Review of the Year 2012 - Part I: Beer & Cider
By James Wilmore | 21 December 2012
Craft beer is offering a ray of light for global brewers
With Christmas fast approaching, it's the time of year when just-drinks takes its annual look back at the past 12 months. Between now and the end of the year we'll assess how the soft drinks, spirits, wine and bottled water sectors have fared in 2012. Up first, however, is beer and cider. just-drinks' deputy editor, James Wilmore, takes us through the highs and lows for the long alcoholic beverage (LAB) category.
It didn't get any easier for global brewers in 2012.
As the world has continued to suffer from the economic crisis, big beer companies, on the whole, have reflected that pain. The familiar story of profits being dragged down by developed markets, particularly Western Europe, has remained. Meanwhile, the progress in emerging regions is slow.
How have the big brewers tackled this situation? In the main it's been a story of the two 'Cs': consolidation and craft beer.
By far the biggest M&A story in the sector this year has been Anheuser-Busch InBev's move to buy the family-owned Mexican giant Grupo Modelo. Ever since Modelo became part of the merged A-B InBev in 2008, speculation around a deal has frothed.
But, in June, the groups finally announced a planned US$20.1bn “combination”. Modelo already has a 57% market share in its domestic market, allowing A-B InBev to repeat the success it has enjoyed in Brazil with AmBev, while rolling out its flagship brands in global makets.
Despite an understandable degree of scrutiny from regulators over competition issues, the Belgium-headquartered firm insists the deal will complete by March next year. The tie-up also brought renewed speculation of a “mega-merger” with SABMiller. However, this seems unlikely for the forseeable future, as the Budweiser brewer focusses on bedding-in Modelo and the synergies this will bring. As one observer noted, the two are still fierce rivals meaning a deal would be like “a merger of Catholics and Protestants”.
The big story in Europe was Molson Coors' US$3.54bn swoop for Czech brewer StarBev in April. Coors sees the acquisition as offering twin benefits – extending its key brands in Central and Eastern Europe and rolling out StarBev's flagship brand, Staropramen, in new markets. StarBev, created in late-2009, when A-B InBev sold its brewing assets across Eastern Europe to CVC Capital for $2.2bn, also operates nine breweries in Central and Eastern Europe.
The European brewers have not been left flat-footed this year, however, when it has come to developing their assets. After what seemed like a never-ending game of cat-and-mouse with ThaiBev, Heineken finally got its paws on the whole of Tiger brewer Asia Pacific Breweries from its JV partner Fraser & Neave last month. The Dutch brewer will now be preparing to make the most of APB's brands in Asia's emerging beer markets.
Carlsberg, meanwhile, took full control of Baltika Breweries, Russia's biggest brewery. Some will still get twitchy over the Danish brewer's increased exposure to Russia's notoriously difficult beer market, as the country accounts for around 40% of group volumes and earnings. Meanwhile, an alcohol advertising ban came into effect in Russia in July and an outlawing of beer sales from outdoor kiosks is set to kick in soon. But, the company was confident enough to invite the analyst community to its main Balitka Brewery in September to talk up the opportunity it forsees. Baltika boss Isaac Sheps appears to be relishing the challenge, while his efforts are paying off after Carlsberg reported that it has regained some Russian market share.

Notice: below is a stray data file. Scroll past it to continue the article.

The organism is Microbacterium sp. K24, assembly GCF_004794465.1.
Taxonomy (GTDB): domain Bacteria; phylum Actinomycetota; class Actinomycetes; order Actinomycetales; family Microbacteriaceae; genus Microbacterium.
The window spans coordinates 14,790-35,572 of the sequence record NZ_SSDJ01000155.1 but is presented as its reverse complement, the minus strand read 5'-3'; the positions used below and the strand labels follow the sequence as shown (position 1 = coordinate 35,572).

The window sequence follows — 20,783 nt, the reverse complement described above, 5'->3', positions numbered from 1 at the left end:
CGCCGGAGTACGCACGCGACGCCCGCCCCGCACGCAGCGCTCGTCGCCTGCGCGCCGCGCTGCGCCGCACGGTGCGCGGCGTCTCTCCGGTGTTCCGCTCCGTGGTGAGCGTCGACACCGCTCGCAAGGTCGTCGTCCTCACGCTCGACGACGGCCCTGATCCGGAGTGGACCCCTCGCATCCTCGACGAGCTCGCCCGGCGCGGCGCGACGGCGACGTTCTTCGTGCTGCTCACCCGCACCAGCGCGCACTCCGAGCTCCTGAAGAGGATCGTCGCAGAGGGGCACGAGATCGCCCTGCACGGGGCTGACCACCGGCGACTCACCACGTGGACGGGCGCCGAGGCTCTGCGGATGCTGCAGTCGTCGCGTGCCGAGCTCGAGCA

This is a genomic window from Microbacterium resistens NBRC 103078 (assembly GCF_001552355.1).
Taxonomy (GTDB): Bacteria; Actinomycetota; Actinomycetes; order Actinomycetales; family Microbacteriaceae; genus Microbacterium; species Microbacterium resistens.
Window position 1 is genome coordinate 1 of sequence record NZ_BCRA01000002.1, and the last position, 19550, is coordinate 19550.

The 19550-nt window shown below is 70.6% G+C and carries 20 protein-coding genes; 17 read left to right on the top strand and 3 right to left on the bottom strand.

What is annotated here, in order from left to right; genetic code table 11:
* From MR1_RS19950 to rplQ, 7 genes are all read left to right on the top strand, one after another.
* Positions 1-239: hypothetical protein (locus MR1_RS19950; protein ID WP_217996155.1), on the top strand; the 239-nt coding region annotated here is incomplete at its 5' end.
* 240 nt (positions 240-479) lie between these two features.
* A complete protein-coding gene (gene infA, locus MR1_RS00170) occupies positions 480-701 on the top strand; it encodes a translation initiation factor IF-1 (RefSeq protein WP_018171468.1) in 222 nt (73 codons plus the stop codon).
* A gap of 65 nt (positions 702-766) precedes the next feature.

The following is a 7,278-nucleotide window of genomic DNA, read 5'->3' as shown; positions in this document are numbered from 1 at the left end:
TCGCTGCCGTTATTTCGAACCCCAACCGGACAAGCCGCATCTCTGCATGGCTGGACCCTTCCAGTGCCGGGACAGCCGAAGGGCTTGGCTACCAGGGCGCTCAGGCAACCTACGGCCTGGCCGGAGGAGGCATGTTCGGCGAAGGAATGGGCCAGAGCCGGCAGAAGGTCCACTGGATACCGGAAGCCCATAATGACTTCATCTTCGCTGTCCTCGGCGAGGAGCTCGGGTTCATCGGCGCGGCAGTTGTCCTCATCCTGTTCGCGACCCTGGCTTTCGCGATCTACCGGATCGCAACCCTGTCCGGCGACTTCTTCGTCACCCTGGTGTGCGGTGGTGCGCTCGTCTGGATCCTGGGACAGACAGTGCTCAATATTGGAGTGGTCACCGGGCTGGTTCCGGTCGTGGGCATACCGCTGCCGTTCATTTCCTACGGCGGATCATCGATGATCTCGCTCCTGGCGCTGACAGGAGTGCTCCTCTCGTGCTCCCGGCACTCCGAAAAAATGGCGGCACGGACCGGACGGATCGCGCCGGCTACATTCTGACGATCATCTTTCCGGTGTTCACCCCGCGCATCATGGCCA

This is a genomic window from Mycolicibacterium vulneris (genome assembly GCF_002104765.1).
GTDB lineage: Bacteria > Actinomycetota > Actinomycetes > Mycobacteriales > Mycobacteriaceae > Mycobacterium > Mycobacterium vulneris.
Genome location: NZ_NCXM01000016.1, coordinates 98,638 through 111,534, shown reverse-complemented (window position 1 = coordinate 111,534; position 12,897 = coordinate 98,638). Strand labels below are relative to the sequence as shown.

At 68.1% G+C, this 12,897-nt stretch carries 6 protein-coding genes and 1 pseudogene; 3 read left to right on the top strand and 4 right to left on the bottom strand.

A-B InBev must be less convinced by the opportunity in Russia. Volumes for its unit there – SUN InBev - have suffered this year, which has led to the closure of one of its nine breweries. Indeed, one analyst predicted the group could cut its ties in Russia altogether and realise up to US$4bn in assets.
SABMiller was the only one of the big boys who avoided the M&A party this year. That's understandable, though, after its purchase of Foster's in Australia closed late last year. However, restoring the Foster's business to past glories is proving a tough nut to crack. First-half results saw lager volumes at the unit fall by 13%. Earlier this year, we suggested the unit may only need a tweak to reverse its fortunes. But, so far, SABMiller does not appear to have found the winning formula.
The company must continue to take heart, however, from its dominant position in Africa, where the opportunity remains vast. During a seminar in London in October, the group laid out its hopes for the continent revolving around its three-pronged strategy of halving the price of beer, doubling the price of beer and going farming. Africa is a long-term project for the brewer, though, and investment remains key for reaping the rewards.
In Europe this year, the company talked of brand and packaging innovations to help reverse decline in the region. It also flagged that the 'World Beer' sub-category is performing well in the UK, with its Peroni Nastro Azzurro, Pilsner Urquell and Kozel brands. SABMiller believes it is benefiting from the rising interest in craft beer. But, whether the group will follow Coors in swooping for an attractive national ale brand is an interesing one to ponder. Or, it could look east, and finally be the brewer that snares a stake in state-owned Vietnam firm Sabeco.
Indeed, analysts suggested that SABMiller is best placed to take advantage of China's rising beer market, with increasing per capita consumption.
The country's domestic brewers are also eyeing the opportunity as Beijing Yanjing Brewery revealed it is planning to raise up to CNY2.62bn (US$414.8m) to fund 11 projects in China and boost its production capacity. It's not all plain sailing on the home front, however, as Tsingtao reported flat nine-month profits.
Wherever you looked this year, from a beer perspective, it's been impossible to ignore the intensifying chatter around – and sales of – craft beer. The sub-category has been simmering nicely for some time, and this year saw the number of breweries opening both sides of the Atlantic hit a record high.
Global volumes remain tiny, in comparison to mainstream lager brands. But, what marked out 2012 was movement by the big boys to grab a greater slice of the craft pie. A-B InBev revealed plans to launch a 6% dark variant of Budweiser, Black Crown, which it hopes will revive the flagging fortunes of its core brand. “We see the need and the opportunity to really do some line extensions on Budwesier to show the craftmanship, the history, the roots of this brand,” CEO Carlos Brito said.